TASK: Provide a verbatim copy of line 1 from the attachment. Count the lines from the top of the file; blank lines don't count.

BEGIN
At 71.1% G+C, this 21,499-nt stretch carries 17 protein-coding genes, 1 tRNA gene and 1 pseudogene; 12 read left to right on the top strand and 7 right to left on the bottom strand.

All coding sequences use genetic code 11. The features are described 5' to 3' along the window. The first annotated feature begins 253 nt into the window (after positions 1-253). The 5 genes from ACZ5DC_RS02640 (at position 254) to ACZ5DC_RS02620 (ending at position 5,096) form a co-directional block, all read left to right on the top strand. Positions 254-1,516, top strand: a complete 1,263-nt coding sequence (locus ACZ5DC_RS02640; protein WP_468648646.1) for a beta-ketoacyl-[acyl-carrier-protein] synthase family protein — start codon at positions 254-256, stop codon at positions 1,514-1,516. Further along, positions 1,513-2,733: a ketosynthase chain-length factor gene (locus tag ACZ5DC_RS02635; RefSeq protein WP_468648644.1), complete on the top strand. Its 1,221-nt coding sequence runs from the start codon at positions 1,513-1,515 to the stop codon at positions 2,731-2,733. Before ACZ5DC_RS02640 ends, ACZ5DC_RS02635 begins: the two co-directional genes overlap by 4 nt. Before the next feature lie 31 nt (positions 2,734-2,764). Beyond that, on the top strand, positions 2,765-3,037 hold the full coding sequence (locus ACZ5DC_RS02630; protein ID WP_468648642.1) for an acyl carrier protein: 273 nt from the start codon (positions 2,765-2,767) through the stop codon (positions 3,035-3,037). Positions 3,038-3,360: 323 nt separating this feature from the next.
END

At 71.1% G+C, this 21,499-nt stretch carries 17 protein-coding genes, 1 tRNA gene and 1 pseudogene; 12 read left to right on the top strand and 7 right to left on the bottom strand.